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Construction delays, while not inevitable, are generally common. For example, weather issues can cause many construction projects to be delayed for an unspecified period of time. Regrettably, whatever the cause of the delay, work must be stopped, and with that comes a cost. Sometimes that cost is not just financial, it creates a domino effect of delays because the contractor must reschedule and re-coordinate with the subcontractors for this particular project, and possibly other projects in the future. Occasionally, contractors may be able to receive compensation for these delays, if it can be proven that the delay was caused by another individual or entity. Likewise, homeowners can be compensated for delays caused by the contractor if no valid excuse for the delay exists. It is also important to note that an additional issue can arise during a construction contract dispute if there are competing claims of delays, referred to as concurrent delays.

Delays to construction are usually proven by delays to the critical path of the schedule. If there is a delay to the critical path, there will be a delay to the substantial completion date of the project. This substantial completion date is significant because a delay to this date can activate an owner’s assessment of liquidated damages against the contractor and the contractor’s claim for extended general conditions.

There are two general categories of construction delays. From a legal perspective, one of the primary issues that must be addressed when dealing with a construction delay is whether or not the delay had a ‘legitimate cause’. Basically, the two types of construction delays are: excusable delays and inexcusable delays. The language of these terms is based around contractors.

An excusable delay in construction is a type of delay that was out of the control of the contractor, one which they could not avoid from happening. There are specific excusable delays that are normal in the industry, such as acts of God, floods or fires, changes by the owner that impacted the project’s timeline, as well as any errors or omissions by the owner or purchaser that caused the project’s delay or failure. Moreover, if the contract is very specific as to what is being constructed, either party can specify in the document any delays they find excusable or inexcusable. These types of delays are generally compensable, meaning that either party is reimbursed for the delay in some way, whether it be by time or money, though, if the delay is outside of the control of the party, the cost will typically be absorbed by both.

There are also several delays that parties find to be inexcusable, or not compensable. These types of delays are the result of one party’s action or inaction, and could have been avoided had more care been taken or attention paid to the practice at hand. These types of delays include inability to perform by the contracting crew or subcontractor, poor product result, mismanagement, and failure to adhere to the timeline notwithstanding any exigent circumstances. In any of these situations, there is normally a party who will be required to pay or provide another service in order to make up the difference. Consequently, an owner may bring a claim against a contractor for actual damages, for everything from loss of profits to liability insurance and loss of equipment rental costs.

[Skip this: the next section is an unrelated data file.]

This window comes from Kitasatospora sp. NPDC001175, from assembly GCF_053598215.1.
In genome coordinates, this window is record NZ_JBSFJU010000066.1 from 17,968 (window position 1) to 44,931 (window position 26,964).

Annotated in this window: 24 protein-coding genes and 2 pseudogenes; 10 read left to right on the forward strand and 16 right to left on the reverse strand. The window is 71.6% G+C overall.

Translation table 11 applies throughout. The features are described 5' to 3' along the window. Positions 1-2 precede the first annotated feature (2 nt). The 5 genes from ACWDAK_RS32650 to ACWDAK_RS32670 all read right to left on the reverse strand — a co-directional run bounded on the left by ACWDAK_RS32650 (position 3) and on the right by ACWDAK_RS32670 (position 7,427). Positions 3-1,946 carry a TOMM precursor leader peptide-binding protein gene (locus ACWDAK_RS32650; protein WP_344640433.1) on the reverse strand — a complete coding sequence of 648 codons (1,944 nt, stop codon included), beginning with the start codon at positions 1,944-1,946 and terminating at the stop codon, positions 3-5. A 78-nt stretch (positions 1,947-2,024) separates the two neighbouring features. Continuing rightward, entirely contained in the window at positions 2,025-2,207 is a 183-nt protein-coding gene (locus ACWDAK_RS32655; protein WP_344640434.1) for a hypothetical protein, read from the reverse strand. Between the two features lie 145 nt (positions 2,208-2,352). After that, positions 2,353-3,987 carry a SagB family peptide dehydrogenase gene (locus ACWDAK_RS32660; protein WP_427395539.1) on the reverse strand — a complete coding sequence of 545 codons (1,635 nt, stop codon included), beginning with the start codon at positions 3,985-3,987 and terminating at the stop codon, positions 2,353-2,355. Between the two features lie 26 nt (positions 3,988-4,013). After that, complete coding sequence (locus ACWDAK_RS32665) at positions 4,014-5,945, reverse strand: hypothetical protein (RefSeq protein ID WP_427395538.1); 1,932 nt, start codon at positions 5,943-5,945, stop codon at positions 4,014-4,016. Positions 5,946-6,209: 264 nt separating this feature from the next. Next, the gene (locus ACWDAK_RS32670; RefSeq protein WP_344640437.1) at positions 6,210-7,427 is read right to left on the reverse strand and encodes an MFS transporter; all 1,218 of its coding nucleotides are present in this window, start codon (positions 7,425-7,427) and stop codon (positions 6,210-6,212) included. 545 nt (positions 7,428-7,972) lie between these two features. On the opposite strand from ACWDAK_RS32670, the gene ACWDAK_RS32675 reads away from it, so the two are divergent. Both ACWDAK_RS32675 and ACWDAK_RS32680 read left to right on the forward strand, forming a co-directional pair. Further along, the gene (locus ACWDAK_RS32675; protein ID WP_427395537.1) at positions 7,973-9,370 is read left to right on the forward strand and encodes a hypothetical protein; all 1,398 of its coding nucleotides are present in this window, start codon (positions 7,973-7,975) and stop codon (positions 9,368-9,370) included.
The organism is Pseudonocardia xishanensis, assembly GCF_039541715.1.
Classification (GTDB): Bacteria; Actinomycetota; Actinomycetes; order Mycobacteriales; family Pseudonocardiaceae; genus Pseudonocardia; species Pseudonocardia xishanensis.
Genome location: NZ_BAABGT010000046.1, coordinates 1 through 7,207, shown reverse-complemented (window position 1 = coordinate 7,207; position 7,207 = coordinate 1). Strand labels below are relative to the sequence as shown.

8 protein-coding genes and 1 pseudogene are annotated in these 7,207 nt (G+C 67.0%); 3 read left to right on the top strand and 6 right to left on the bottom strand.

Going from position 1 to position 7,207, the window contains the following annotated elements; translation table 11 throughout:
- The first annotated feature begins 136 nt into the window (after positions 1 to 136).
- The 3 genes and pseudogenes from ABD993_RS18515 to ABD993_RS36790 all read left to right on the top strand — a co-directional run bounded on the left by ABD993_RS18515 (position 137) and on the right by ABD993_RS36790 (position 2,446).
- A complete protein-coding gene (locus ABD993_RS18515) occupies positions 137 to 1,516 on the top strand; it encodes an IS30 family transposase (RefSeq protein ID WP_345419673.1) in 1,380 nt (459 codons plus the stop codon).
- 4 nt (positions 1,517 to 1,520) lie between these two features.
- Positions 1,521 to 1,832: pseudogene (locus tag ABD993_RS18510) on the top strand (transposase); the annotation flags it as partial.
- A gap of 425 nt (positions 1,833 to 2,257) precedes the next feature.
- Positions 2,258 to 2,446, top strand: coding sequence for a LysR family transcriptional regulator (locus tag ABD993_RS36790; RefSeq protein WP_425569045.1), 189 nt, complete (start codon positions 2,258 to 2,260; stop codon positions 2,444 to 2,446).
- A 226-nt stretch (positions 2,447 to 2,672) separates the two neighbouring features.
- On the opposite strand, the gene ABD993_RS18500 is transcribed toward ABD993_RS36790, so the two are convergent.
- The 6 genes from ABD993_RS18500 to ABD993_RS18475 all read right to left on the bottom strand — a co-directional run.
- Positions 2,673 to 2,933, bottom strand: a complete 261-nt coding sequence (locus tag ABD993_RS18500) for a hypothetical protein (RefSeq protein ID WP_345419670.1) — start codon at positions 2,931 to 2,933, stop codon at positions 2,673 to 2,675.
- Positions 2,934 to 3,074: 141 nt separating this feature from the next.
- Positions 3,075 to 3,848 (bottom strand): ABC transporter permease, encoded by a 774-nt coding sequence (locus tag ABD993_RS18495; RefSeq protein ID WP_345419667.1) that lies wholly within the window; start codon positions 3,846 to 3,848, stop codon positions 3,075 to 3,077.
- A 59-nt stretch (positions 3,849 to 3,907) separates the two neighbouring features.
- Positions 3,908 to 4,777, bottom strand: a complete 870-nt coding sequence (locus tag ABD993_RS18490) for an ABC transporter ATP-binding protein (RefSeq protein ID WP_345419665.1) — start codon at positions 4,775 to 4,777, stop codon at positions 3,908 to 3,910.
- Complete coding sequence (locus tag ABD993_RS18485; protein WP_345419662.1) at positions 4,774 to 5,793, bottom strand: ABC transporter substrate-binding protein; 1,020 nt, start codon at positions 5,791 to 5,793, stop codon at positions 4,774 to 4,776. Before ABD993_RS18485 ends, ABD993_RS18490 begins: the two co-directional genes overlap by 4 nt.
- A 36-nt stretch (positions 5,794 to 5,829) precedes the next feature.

Furthermore, concurrent delay refers to a situation where a delay to completion is instigated by two or more events. Where all of the contributing events are the responsibility of one party, this person or entity is usually liable. However, where the delaying events are caused by different parties, disputes can and often do arise. Concurrent delays have become a standard tactic among property owners to avoid being billed for extended overhead, change orders, and similar claims affecting project completion date. Conversely, contractors can use concurrent delays to prevent being penalized by liquidated damages and to recover extra costs related to the problems or delays. In this way, a concurrent delay argument will need the backup of a good current construction schedule which demonstrates how the contractor was affected by decisions by the property owner or vice versa.

Finally, clauses in a contract or subcontract that assert that the contractor is not entitled to recover its costs resulting from delay are common. The enforceability of these clauses differs depending on the state law that is applicable. Notably, in Florida, no damage for delay clauses do not prevent claims for damages due to delay that is caused by any action or inaction of an owner that affects or obstructs the timely completion of the work.

Sweeney Law, P.A. Has Vast Experience With Construction Delays

Brendan A. Sweeney, Esq., LL.M., of Sweeney Law, P.A., a boutique firm in Fort Lauderdale, Florida, regularly handles complex litigation that concerns construction delay claims throughout Florida. Brendan A. Sweeney, Esq., LL.M. is an AV Preeminent Martindale Rated Attorney, that has been recognized as a Florida Super Lawyer in 2019, Florida Legal Elite in 2019, and as a Florida Super Lawyer Rising Star in 2018, 2017, 2016, 2015, and 2014. If you have any questions and/or issues regarding construction delays contact Sweeney Law, P.A. at (954) 440-3993 immediately to protect your rights.


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